|Publication number||US6181758 B1|
|Application number||US 09/507,988|
|Publication date||Jan 30, 2001|
|Filing date||Feb 18, 2000|
|Priority date||Feb 23, 1999|
|Also published as||EP1032133A1|
|Publication number||09507988, 507988, US 6181758 B1, US 6181758B1, US-B1-6181758, US6181758 B1, US6181758B1|
|Inventors||Herwig Trimmel, Gerhard Thanhaeuser, Baldur Stummer|
|Original Assignee||Siemens Aktiengesellschaft|
|Export Citation||BiBTeX, EndNote, RefMan|
|Patent Citations (5), Non-Patent Citations (1), Referenced by (8), Classifications (11), Legal Events (4)|
|External Links: USPTO, USPTO Assignment, Espacenet|
1. Field of the Invention
The present invention is directed to a phase-locked loop for controlling the phase of an output signal S2 dependent on a reference signal S1.
2. Description of the Prior Art
FIG. 4 shows a block circuit diagram of a known, digital phase-locked loop (PLL) of the above type. By comparison in a phase detector 26, the phase position of the output signal S2 having the frequency f2 is regulated to the phase of the reference signal S1 having the frequency f2. The follow-up of the output signal S2, however, is not error-free. The phase timing error x(t), i.e. the phase difference between the reference signal S1 and the output signal S2, is established in digital phase-locked loops by the cycle duration or quantization stage T2=1/f2 of the output signal, which, as indicated in FIG. 4 by arrow lines, is also employed as the clock frequency for the digital components such as the dividers 24, 27, the phase detector 26 of the integrator 28 and the digital-to-analog converter 30.
The reason why a phase timing error arises in the phase-locked loop shown in FIG. 4 is explained below on the basis of FIGS. 5, 6A, 6B and 6C.
The phase positions of the signals S2, S2M (output signal at the input of the phase detector divided by M) and S2N (reference signal at the input of the phase detector divided by N) relative to the reference signal S1 are shown at different, successive times t0 (FIG. 6A), t1 (FIG. 6B) and t2 (FIG. 6C). A slighter higher eigenfrequency (leading phase position) of the crystal oscillator 31 is assumed. The (higher-frequency) signal S2 samples the phase of the reference signal S1 with a cycle T2=1/f2 (symbolized in FIGS. 6A through 6C by a vertical arrow). When the phase shift of the signals S1 and S2 relative to one another exceeds the cycle duration T2, then this is acquired by the phase detector 26 and the voltage-controlled oscillator 31 is controlled with the integrator 28, the summing circuit 29 and the digital-to-analog converter 30, to correspondingly re-adjust the frequency of the signal, so that the phase shift between S1 and S2 is minimized. Within the cycle duration, however, the linking of the signals S1N, S2M and S2—which are synchronous relative to one another—to the reference signal S1 is cancelled. This dead time fundamentally arises due to the sampling of the reference signal S1 by the oscillator signal S2. Any drift of the oscillator 31 will not re-adjusted in this way during the dead time T2 and thus fully affects the output signal S2. The phase difference is acquired by the phase detector 26 only given a phase timing error x=T2, and the frequency of the oscillator 31 is correspondingly readjusted. A time-dependent phase timing error x(t) having a maximum value Δx=T2 thus occurs, the typical time curve thereof being shown in FIG. 5. One can recognize a typical delta or sawtooth-shaped curve that is first defined in the leading direction by the drift of the oscillator. When the error x(t) reaches the threshold T2, a lower locking voltage that reduces the frequency of the oscillator 31 is generated. The error x(t) then in turn becomes smaller until the phase detector 26 no longer acquires a phase difference, and the locking voltage at the oscillator subsequently disappears.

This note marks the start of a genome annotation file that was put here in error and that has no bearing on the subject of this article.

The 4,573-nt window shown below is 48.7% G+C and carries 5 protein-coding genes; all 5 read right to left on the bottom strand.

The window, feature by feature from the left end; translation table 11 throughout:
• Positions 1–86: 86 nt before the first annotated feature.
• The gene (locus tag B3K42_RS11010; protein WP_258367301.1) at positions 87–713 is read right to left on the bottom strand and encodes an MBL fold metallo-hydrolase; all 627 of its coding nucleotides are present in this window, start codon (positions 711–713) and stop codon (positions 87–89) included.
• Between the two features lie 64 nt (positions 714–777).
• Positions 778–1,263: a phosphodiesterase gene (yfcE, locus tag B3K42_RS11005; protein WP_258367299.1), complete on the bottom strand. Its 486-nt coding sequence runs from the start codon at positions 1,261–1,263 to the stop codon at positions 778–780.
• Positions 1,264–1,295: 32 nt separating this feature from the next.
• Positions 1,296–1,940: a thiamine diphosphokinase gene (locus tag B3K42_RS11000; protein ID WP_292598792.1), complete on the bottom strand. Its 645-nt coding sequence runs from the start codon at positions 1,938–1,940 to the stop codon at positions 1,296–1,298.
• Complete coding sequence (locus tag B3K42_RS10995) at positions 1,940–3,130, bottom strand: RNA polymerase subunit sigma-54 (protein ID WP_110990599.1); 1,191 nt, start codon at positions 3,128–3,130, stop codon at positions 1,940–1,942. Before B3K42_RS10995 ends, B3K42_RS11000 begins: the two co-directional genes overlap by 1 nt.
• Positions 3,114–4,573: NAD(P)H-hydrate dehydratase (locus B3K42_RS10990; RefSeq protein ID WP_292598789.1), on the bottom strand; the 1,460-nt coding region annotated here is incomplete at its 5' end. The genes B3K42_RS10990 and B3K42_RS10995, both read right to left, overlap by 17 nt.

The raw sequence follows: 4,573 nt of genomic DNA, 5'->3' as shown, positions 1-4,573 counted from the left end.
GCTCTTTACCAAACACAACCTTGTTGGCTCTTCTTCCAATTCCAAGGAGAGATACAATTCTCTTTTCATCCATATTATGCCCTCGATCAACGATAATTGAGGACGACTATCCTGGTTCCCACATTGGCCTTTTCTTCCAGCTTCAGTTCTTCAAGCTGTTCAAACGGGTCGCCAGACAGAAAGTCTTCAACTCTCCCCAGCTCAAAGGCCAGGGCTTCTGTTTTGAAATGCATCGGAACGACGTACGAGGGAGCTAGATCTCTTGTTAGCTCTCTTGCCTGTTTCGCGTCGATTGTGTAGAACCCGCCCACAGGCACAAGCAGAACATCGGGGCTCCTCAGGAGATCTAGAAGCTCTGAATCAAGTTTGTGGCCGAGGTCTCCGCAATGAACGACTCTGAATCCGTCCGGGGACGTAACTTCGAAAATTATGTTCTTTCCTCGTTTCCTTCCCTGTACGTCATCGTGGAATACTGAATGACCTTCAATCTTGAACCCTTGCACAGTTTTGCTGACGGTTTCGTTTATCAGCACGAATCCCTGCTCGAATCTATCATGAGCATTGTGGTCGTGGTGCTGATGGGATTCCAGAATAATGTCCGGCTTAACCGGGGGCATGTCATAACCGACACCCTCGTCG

FIG. 6B shows the situation when a phase timing error 0≦x≦T2 exists between the signal S1 and the signals S2, S1N and S1M, which are synchronous relative to one another. When the phase timing error continues to increase until x=T2 has been reached (FIG. 6C), the sampling by the signal S2 acquires the changed phase position, and the oscillator is correspondingly re-adjusted.
An optimally small phase timing error is advantageous for specific applications such as, for instance, clock editing circuits in synchronous digital communication networks.
It is known to reduce the phase timing error x(t) by employing high-frequency, re-adjusted, controllable oscillators and to thus achieve a high frequency of the signal S2. This method, however, has the disadvantage that the operating range of a voltage-controlled crystal oscillator (VCXO) decreases with the square of the harmonic of the crystal oscillator that is employed, i.e., the range of control of the oscillator frequency becomes smaller as the operating frequency of the crystal oscillator becomes higher relative to the fundamental oscillation thereof. For output signals of higher frequency S2, moreover, the digital components of the phase-locked loop must be realized with fast logic circuits, causing an increase in cost and power consumption. Due to the high number of synchronously clocked flip-flops in counters and dividers, the operating frequency is considerably lower than the limit frequency of, for example, a flip-flop. In one example with 500 synchronous flip-flops, an operating frequency of only 50 MHZ could be achieved with 0.5 μm CMOS technology, corresponding to a phase timing error of approximately 20 ns.